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Apex court excoriates DPP over pending cases

  • seven criminal cases to be struck off roll because of DPP’s inaction

Mohalenyane Phakela/Nat Molomo

THE Court of Appeal has summoned Director of Public Prosecutions (DPP), Advocate Hlalefang Motinyane, to appear before it on 14 October 2019 to explain why seven criminal cases pending before the apex court should not be scrapped off the roll on account of her office’s failure to prosecute them.

According to a recent circular issued by Court of Appeal Assistant Registrar, Advocate Mosito Rabotsoa, some of the cases have been pending on the roll from as far back as 2011 due to lack of records which should have been provided by the DPP’s office.

For instance, if Adv Motinyane fails to give a satisfactory explanation to the apex court next month, there is a possibility that 53-year-old ‘Makhotso Molise, who was sentenced to hang for murdering the mother-in-law of Acting Chief Justice ‘Maseforo Mahase might soon be a free woman. Ms Molise had appealed her sentence but the DPP had not provided the relevant records for the appeal to be heard.

The said cases are: C of A (CRI) 9/2011 (Crown Vs Rantoane Motsoetla and others) filed on 9 September 2011, C of A (CRI) 1/14 (Seabata Ramohajane Vs Rex) filed on 13 January 2014, C of A (CRI) 5/14 (‘Makhotso Molise, Khotso Molise and Mantoa Mokoaleli Vs Rex) filed on 29 September 2014, C of A (CRI) 6/14 (Adil Osman and Mahomed Ashraf Osman Vs Crown) filed on 4 November 2014, C of A (CRI) 3/19 (Pusetso Makhele, ‘Matli Makhele and Khoroane Makhele Vs Rex filed on 29 March 2019, C of A (CRI) 4/19 (Tebello Mothobi and others Vs Rex filed on 12 April 2019 and C of A (CRI) 5/19 (Major Pitso Ramoepana Vs The President of Court Martial) filed on 9 May 2019.

Adv Motinyane is expected to be present when the second 2019 session of the Court of Appeal commences on 14 October 2019.

“In all of these appeals, the appellants are in prison helplessly awaiting the finalisation of their criminal appeals now pending before the Court of Appeal, some of the appellants had been sentenced to death penalty,” Adv Rabotsoa states.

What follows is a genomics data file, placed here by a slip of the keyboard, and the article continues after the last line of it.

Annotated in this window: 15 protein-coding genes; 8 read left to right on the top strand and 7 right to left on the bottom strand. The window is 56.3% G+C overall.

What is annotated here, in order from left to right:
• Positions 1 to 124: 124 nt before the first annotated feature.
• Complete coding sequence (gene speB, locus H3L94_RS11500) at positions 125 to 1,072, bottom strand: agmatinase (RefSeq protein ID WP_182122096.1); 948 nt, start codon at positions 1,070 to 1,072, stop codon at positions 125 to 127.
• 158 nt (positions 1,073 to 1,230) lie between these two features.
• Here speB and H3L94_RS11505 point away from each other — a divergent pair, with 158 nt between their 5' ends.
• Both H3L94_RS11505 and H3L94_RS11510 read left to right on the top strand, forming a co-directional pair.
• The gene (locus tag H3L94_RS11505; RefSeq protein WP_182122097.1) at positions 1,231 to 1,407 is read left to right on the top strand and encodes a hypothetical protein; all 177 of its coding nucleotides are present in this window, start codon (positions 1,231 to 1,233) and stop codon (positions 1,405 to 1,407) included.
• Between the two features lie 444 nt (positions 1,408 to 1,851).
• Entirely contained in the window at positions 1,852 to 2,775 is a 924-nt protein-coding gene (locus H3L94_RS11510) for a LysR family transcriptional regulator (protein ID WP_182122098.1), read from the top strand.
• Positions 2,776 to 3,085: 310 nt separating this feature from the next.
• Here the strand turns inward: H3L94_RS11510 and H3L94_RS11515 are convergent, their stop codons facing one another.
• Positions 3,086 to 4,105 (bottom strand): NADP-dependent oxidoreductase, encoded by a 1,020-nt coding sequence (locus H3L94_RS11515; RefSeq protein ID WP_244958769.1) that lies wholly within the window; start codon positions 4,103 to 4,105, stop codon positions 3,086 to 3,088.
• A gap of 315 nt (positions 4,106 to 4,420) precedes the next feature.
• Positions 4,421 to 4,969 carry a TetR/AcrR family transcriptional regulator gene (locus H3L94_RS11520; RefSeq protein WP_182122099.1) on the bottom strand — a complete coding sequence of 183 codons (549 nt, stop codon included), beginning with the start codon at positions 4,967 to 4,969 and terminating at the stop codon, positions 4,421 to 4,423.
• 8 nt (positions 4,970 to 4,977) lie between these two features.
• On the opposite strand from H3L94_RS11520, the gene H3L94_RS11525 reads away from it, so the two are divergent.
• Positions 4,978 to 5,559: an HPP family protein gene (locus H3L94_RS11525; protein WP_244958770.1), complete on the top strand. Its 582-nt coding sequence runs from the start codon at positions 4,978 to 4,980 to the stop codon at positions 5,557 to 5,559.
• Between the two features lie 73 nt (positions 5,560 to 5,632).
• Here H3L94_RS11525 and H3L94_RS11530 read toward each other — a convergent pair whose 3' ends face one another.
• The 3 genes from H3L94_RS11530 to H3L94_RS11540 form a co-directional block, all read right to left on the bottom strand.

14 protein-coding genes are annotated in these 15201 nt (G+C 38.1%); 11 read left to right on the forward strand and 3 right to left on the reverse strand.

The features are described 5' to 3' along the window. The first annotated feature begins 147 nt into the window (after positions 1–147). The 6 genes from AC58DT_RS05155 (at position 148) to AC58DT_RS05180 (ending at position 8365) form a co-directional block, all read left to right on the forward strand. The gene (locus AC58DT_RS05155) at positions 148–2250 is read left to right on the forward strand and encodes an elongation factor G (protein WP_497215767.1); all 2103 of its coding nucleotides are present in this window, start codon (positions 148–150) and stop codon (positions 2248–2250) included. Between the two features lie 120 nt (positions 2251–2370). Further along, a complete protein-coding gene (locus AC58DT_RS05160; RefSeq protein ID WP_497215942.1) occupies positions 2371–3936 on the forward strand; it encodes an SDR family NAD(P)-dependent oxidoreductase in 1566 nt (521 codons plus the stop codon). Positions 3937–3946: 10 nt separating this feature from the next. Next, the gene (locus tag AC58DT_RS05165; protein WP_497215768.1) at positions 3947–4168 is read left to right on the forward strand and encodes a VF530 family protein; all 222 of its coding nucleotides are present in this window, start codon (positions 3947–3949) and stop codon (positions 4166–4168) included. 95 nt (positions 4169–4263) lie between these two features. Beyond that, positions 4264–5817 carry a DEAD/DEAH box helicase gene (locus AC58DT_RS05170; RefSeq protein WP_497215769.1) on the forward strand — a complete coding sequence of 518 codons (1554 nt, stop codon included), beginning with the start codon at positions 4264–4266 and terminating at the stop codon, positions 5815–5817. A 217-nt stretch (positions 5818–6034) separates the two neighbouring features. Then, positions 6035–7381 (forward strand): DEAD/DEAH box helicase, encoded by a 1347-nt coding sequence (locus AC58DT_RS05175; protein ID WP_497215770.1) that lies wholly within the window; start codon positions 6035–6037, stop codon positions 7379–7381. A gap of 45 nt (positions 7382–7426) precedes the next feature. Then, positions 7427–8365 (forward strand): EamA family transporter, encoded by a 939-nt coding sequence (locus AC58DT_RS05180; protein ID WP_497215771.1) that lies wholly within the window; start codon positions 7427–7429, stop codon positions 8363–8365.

“In terms of Rule 7 (1) of the Court of Appeal Rules of 2006, the Director of Public Prosecutions’ office in criminal matters is responsible for the preparation of court records. You (DPP) will recall that in all these matters listed below, the records of proceedings have, until now not been filed.

“Section 12 of the Constitution of Lesotho, 1993, provides for the right to a fair trial in respect of all persons. The appellants in these appeals are entitled to be heard within reasonable time as they are not exempted from the said right by virtue of having been found guilty by the High Court.

“The president of the Court of Appeal has directed me to inform you to appear before the court on 14 October 2019 to explain why these criminal appeals should not be disposed of in light of Rule 7(1) of the Court of Appeal Rules 2006 read with section 12 of the Constitution as well as section 3(1) of the Court of Appeal (amendment) Act No.8 of 1985 on the grounds of miscarriage of justice and unfair trial processes.”

Adv Rabotsoa alluded to the issue of a backlog of cases involving suspects who had been sentenced to death and were languishing in prison. Adv Rabotsoa said this in April this year when the April session of the apex court was unceremoniously suspended. At the time, she said the suspension derailed their efforts to clear the court’s huge backlog which included cases involving appellants who have been sentenced to death.

“We already have a huge backlog and the suspension of the April session means that things will only get worse. The most worrying factor is that of people who have been sentenced to death and are languishing in prison because they cannot appeal due to dysfunctional of the Court of Appeal. They remain in custody not knowing whether or not they will be executed any minute,” Adv Rabotsoa said in April.

If Adv Motinyane fails to give a satisfactory explanation to the apex court next month, Ms Molise who was sentenced to hang for murdering Justice Mahase’s mother-in-law might become a free woman.

Ms Molise was found guilty of murdering 86-year-old ‘Manthakoana Ngatana and sentenced to hang in 2014 by High Court judge, Justice Tšeliso Monaphathi.

In passing the judgement, Justice Monaphathi described the killing as “brutal and premeditated” and further slapped Ms Molise with an additional 15-year jail sentence for the robbery of the deceased’s property.

The convict was charged along with her son Khotso Molise and his girlfriend ‘Mantoa Mokoaleli.

Mr Molise and Ms Mokoaleli were jailed to a total of 75 years for both robbery and murder.

The deceased’s body was found locked in a bedroom by her neighbour in 2009 after a frantic search in both Lesotho and South Africa.

The deceased’s property, which included utensils and other valuables, was found in Ms Molise’s and Mokoaleli’s possession.


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